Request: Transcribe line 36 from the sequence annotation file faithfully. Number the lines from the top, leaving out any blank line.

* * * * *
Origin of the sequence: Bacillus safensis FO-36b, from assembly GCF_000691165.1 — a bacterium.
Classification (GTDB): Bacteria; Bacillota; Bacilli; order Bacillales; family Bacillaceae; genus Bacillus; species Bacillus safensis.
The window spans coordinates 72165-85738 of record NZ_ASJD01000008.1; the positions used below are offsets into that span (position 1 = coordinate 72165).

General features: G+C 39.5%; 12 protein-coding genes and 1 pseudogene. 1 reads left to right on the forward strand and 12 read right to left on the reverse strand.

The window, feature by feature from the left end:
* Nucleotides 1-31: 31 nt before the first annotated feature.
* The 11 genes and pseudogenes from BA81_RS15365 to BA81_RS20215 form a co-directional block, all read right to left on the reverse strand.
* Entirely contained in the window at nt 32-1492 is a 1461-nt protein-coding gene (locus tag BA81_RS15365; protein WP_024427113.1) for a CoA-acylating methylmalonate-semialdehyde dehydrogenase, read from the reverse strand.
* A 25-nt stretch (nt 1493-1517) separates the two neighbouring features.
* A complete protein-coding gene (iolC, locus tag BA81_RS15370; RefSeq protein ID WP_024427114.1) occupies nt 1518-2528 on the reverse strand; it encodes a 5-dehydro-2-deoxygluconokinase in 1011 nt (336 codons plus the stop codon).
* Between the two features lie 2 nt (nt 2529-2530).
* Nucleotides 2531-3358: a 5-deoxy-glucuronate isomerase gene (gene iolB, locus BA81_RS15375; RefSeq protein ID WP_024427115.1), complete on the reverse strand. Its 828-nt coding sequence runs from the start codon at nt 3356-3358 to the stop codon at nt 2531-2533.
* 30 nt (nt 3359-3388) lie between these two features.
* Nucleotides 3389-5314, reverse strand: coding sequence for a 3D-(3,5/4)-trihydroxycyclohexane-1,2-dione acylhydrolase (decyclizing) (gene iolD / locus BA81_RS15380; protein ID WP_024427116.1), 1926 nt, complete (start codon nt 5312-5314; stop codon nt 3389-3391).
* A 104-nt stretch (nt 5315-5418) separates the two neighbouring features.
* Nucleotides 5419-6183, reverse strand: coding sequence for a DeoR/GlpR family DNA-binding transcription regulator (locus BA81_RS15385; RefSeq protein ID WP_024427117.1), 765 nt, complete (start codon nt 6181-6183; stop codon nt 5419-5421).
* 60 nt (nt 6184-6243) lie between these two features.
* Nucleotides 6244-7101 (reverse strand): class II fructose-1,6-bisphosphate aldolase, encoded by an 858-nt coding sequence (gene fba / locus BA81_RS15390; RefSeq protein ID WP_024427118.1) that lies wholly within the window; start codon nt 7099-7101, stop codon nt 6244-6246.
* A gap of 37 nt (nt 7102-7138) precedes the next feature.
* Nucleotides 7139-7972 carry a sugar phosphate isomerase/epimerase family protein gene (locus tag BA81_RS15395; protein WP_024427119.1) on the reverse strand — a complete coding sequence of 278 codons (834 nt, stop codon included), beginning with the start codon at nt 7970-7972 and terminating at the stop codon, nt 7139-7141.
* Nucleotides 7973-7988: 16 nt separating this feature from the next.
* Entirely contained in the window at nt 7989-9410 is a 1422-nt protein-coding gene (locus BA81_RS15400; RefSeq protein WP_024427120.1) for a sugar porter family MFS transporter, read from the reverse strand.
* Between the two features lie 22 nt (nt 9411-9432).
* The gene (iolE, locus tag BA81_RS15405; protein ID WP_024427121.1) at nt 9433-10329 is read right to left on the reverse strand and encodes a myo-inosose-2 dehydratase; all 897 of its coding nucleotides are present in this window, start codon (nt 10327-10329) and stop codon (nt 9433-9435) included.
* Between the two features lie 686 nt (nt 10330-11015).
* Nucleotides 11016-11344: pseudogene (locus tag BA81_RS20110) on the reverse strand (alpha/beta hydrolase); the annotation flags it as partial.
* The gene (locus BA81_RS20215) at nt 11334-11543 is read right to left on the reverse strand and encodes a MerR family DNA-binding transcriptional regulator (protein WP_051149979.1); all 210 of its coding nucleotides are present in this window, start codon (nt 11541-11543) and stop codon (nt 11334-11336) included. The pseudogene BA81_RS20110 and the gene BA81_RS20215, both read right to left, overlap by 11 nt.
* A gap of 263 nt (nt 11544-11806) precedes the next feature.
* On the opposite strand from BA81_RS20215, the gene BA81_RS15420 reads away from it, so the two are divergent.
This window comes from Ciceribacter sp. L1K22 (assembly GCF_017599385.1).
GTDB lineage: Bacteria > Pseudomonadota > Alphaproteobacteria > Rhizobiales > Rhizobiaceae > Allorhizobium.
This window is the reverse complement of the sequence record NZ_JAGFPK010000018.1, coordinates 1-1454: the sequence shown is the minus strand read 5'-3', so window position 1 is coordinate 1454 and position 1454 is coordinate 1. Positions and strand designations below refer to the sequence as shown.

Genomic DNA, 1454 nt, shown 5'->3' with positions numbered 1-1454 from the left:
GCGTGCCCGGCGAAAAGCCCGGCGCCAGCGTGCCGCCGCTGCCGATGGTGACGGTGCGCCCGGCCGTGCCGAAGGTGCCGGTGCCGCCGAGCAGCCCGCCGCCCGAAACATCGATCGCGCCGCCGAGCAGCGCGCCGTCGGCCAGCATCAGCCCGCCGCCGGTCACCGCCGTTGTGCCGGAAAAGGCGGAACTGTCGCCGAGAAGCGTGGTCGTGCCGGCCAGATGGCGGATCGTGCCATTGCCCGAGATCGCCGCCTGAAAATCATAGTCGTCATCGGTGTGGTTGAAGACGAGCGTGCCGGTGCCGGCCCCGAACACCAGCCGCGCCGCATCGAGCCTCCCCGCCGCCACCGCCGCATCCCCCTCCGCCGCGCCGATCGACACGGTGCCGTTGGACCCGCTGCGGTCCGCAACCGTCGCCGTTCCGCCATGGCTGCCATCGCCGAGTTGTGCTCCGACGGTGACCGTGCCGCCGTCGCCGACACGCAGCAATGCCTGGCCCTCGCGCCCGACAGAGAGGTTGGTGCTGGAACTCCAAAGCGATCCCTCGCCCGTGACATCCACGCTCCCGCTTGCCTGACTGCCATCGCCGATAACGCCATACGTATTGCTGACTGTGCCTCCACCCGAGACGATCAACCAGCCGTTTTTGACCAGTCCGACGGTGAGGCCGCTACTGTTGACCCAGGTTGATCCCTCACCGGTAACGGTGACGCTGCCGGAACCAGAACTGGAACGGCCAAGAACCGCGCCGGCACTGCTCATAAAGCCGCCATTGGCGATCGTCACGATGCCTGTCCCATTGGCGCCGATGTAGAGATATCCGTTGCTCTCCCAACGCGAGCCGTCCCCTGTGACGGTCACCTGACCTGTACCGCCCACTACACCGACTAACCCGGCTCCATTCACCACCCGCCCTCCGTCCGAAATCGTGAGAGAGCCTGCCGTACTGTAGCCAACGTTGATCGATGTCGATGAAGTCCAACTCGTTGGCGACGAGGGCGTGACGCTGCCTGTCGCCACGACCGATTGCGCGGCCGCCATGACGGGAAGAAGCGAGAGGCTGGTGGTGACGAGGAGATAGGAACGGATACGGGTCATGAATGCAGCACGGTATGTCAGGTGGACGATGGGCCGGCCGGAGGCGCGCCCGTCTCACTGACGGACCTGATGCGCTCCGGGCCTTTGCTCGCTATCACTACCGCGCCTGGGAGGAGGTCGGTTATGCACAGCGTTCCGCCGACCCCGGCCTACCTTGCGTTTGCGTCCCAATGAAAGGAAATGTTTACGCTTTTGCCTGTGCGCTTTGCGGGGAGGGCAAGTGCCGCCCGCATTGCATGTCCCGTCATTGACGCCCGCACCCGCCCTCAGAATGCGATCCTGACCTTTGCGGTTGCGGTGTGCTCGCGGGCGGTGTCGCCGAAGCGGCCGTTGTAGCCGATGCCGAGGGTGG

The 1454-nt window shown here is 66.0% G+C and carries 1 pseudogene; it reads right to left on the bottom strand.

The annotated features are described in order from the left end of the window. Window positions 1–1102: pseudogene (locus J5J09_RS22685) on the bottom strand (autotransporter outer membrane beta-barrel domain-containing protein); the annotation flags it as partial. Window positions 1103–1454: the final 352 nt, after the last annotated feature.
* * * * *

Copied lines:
The annotated features are described in order from the left end of the window. Window positions 1–1102: pseudogene (locus J5J09_RS22685) on the bottom strand (autotransporter outer membrane beta-barrel domain-containing protein); the annotation flags it as partial. Window positions 1103–1454: the final 352 nt, after the last annotated feature.